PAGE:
"in a time of universal deceit, speaking the truth becomes a rebellious act"






October 2, 2013 3:18 pm

A mother's lessons for the PR industry

Michael SkapinkerBy Michael Skapinker

The sector can learn from the campaign to prevent Gary McKinnon from being extradited to the US

An email arrived this week from Bell Pottinger, which calls itself "one of the leading full-service international communications companies", announcing the appointment of Stuart Leach, a practicing lawyer, to its team.

"It is all too easy to win in court but lose reputational ground outside, in the court of public opinion," the email quoted Mr Leach saying. He added that "the power of social media, and how it interacts with more traditional media, means that it is even more important to try to shape and manage the narrative during litigation, and this requires specialist help".

Does it? Let us examine the performance of someone who is not a lawyer and has never worked for an international communications company, who grew up playing on the streets of Glasgow and left school at the age of 14.

Janis Sharp prevented her son Gary McKinnon being deported to the US to face computer hacking charges, defying prosecutors' determination to get their hands on him. She did not win in court; indeed, she suffered repeated rebuffs from UK judges, who ruled the extradition should go ahead.
She had some help from Melanie Riley, a public relations professional, but the campaign was mostly her own - and she won the battle for public opinion so decisively that Theresa May, UK home secretary, nullified the extradition order.

Ms Sharp recounts her struggle in Saving Gary McKinnon: A Mother's Story. It is a book that every PR operator should read.

I see plenty of shoddy communications practice. I opened the Bell Pottinger email, but I usually ignore PR story suggestions, as well as the frequent calls asking me which journalists are writing for FT Special Reports. (If you were any good, you would know who our correspondents were.)

Here is what the communications industry can learn from Ms Sharp:

• Recognize the weaknesses in your story. Unlike others fighting extradition, Ms Sharp never claimed Mr McKinnon was innocent. She, and he, acknowledged that he had gained access to US military computers, although they denied he had caused the extensive damage the prosecutors had claimed. Instead, she repeatedly demanded he be tried in the UK rather than the US, which he had never visited.
She concentrated on America's disproportionate prison sentences and an extradition treaty that did not require the US to present substantial evidence. She pointed to more serious alleged offenders who had not been handed over, one of whom faced child sex charges.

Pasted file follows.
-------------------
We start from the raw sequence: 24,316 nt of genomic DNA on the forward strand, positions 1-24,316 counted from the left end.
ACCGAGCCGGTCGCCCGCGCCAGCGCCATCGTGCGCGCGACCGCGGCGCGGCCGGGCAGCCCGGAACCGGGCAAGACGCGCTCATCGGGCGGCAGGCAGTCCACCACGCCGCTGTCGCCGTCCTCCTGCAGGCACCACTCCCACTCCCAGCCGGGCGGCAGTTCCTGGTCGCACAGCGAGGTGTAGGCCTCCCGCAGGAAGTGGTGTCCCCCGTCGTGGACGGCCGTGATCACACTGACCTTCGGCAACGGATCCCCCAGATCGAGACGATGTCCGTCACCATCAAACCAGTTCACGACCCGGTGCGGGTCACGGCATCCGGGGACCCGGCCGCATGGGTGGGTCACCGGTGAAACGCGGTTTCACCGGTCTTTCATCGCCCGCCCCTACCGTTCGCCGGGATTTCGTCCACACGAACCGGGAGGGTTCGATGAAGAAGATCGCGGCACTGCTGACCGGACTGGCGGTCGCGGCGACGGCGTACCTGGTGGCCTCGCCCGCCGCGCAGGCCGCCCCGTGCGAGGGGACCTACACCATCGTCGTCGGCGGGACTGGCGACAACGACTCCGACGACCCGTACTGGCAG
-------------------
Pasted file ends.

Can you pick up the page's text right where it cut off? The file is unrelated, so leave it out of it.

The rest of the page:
• Don't allow yourself to be captured by interest groups. Too many PR campaigns rely on partisanship, pitting small business against government or large industries against regulators.
Ms Sharp made friends without distinction. It is difficult, in her book, to discern her political views, although she seems to have a soft spot for traditional socialists. But she lavished praise on her and her son's Conservative MPs for their unstinting support. She contacted figures in all political parties, including smaller ones such as the Ulster Unionists and George Galloway's Respect party. The result was that backers of Mr McKinnon's extradition struggled to find allies.

• Traditional media still matter most. Ms Sharp understood Twitter. But she knew that, in spite of talk of the growing irrelevance of newspapers and television, they were still the media politicians thought important. The turning points of her campaign were the backing of the Daily Mail, the UK's most feared tabloid, and a rare TV interview with Mr McKinnon that resulted in people phoning to say he clearly had Asperger syndrome.

• Work at being an expert. Ms Sharp had never heard of Asperger syndrome, but she learnt everything she could, consulting The National Autistic Society and top specialists. Their warnings that Mr McKinnon's life would be at risk if he was extradited were crucial.

• Learn how to write. There is no "reaching out" in Ms Sharp's book, no "share of voice". There is just unaffected and deeply affecting prose. She may have had help, but I know from late-night email exchanges with her that she can outwrite most of those who make a living from it.

Ms Sharp also offered something that, for all their protestations, no PR company can give its client. "The power of love is an awesome force," she wrote, "and I had that."

Twitter: @skapinker

Michael Skapinker added | October 3 10:31am |
"Janis Sharp tells me that the words in her book were hers, unaided, so I am happy to make that clear."







"The inside story of one of the great political, legal and human dramas of the last decade ...a remarkable story told by a remarkable woman." - Duncan Campbell, The Guardian
"A compelling read!....Janis Sharp fought every single day for her son Gary McKinnon's freedom, knowing that without her stamina, determination and most of all her boundless love, Gary would have been at the mercy of a US government who wanted to make an example of him. Janis has all my admiration and respect, not only as a mother but as a tireless campaigner against an unjust law. The day Gary was liberated of the terrifying fear of extradition was a great day not just for him and his family, but for all of us - a day when justice, compassion and human decency prevailed." - Trudie Styler
"A great read" - Anita Sumner